by Tenaya Darlington, madamefromage.blogspot.com
Lori Sollenberger owns eight cows. From that limited milk supply, she makes eight different kinds of cheese, including a sharp, salty feta. It pairs beautifully with tomatoes, onion-heavy salads and even watermelon. “Just crumble some feta over the melon and add chopped mint,” she advises.
Hidden Hills has been making award-winning feta since 2005. The secret is raw milk. “I think you get a more complex flavor from raw milk,” she says. “You taste the naturally occurring bacteria.”
Sollenberger calls her feta “Boltonfeta” after the round hills (or “boltons”) that dot her farm, located off Route 30 between Harrisburg and Pittsburgh. She runs her dairy with husband Rex Knepp, but is the sole cheesemaker.
Boltonfeta is made in the Greek style, typified by bold notes and a crumbly texture. Sollenberger ages her feta for 90 days and packs it in brine, the traditional method for storing this hot-weather cheese. “It’s actually pickled,” she explains. “As long as you keep it in the brine, feta will last pretty much indefinitely.”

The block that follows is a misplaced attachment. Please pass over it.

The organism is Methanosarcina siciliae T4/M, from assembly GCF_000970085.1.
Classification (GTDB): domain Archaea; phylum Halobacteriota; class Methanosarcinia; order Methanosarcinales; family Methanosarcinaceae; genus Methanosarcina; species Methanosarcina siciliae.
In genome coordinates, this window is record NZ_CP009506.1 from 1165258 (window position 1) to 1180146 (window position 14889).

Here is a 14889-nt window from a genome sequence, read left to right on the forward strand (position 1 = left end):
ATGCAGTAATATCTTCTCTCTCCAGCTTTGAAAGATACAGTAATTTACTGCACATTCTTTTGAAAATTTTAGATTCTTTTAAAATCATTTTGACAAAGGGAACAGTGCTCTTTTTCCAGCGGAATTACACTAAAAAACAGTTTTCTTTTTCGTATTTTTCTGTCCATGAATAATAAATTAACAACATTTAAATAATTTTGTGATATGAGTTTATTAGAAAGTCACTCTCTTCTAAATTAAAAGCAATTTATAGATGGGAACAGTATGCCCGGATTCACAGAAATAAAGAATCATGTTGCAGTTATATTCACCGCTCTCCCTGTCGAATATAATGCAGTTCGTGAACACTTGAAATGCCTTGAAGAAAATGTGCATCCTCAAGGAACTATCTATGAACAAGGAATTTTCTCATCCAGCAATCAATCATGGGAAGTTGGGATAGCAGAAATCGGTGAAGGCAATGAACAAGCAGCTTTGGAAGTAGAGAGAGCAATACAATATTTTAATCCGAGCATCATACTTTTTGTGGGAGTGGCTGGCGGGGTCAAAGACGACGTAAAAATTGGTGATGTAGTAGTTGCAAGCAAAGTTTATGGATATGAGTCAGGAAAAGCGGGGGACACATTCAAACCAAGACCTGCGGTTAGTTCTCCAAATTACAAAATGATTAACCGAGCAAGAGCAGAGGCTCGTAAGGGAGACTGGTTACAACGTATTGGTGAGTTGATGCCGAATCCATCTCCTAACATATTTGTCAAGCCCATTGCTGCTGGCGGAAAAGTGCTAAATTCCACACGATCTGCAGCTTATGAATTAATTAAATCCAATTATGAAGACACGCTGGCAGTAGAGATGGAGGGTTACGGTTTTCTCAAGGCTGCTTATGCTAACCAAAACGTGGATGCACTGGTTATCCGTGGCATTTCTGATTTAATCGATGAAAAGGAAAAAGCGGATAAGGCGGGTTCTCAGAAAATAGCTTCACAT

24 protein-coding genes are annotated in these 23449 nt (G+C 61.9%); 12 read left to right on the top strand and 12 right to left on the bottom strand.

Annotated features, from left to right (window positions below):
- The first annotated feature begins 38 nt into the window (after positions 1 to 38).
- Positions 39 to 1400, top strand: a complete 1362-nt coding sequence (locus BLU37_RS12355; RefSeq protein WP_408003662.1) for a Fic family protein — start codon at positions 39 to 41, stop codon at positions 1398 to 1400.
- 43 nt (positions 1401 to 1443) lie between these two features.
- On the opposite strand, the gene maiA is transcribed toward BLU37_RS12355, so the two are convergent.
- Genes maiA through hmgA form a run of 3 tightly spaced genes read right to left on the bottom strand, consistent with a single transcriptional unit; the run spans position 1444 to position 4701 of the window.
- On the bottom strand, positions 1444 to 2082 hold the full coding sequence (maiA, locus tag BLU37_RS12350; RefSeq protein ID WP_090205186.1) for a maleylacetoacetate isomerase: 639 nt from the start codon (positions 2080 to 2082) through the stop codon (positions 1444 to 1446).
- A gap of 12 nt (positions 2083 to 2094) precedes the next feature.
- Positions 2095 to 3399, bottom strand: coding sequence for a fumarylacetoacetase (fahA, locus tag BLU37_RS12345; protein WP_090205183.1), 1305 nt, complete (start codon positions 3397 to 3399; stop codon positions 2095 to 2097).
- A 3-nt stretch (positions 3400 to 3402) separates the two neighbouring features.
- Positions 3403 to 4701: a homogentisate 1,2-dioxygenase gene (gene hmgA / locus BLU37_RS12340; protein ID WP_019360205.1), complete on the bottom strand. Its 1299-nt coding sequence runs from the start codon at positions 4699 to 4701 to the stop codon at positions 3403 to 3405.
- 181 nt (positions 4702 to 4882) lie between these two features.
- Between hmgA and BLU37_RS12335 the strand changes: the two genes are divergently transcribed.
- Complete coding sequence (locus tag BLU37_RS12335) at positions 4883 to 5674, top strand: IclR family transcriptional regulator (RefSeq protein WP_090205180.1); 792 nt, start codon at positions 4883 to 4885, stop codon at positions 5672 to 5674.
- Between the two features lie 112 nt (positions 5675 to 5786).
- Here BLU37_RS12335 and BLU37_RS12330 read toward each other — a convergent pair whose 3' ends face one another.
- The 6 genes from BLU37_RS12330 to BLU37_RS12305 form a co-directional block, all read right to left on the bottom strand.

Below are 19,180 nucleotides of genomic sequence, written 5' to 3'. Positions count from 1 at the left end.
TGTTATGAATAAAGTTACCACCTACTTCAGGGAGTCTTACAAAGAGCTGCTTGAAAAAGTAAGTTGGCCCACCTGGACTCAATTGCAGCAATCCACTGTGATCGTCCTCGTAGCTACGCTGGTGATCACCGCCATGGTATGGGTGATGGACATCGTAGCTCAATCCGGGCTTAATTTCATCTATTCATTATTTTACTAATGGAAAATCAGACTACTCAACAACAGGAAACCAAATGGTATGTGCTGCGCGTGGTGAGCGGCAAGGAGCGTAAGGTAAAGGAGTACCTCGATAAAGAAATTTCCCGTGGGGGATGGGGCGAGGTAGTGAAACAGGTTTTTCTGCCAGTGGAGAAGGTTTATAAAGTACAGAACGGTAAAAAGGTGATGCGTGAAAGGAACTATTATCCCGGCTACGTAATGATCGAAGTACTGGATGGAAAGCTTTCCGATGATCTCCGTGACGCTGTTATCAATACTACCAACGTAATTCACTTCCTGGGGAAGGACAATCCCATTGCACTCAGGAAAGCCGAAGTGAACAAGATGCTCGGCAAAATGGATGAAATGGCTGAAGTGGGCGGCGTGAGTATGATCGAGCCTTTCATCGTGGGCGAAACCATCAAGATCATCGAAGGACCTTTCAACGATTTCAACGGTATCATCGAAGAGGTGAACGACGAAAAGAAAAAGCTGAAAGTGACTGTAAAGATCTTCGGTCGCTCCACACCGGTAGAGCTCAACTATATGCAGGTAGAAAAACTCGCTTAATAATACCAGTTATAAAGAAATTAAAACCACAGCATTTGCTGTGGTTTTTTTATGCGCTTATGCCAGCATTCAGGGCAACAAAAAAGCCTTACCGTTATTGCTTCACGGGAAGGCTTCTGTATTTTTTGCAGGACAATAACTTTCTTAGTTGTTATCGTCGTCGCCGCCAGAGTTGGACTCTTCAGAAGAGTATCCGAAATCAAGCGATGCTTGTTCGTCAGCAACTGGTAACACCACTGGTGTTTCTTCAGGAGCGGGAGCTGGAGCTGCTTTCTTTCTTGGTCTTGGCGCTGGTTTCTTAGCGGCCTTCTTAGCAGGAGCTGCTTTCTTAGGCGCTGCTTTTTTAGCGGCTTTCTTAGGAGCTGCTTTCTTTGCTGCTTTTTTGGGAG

Some fetas can be too salty, but Boltonfeta is just right. There’s a wonderful milkiness to the cheese—grassy and creamy—followed by a sharp finish reminiscent of certain blue cheeses. While I usually favor sheep’s milk fetas over cow’s milk varieties, Hidden Hills’ effort has made me reconsider my bias. I don’t remember the last time my garden tomatoes met a more perfect topping.
Hidden Hills Dairy, 1980 Ritchey Rd., Everett, 814-652-2775, hiddenhillsdairy.com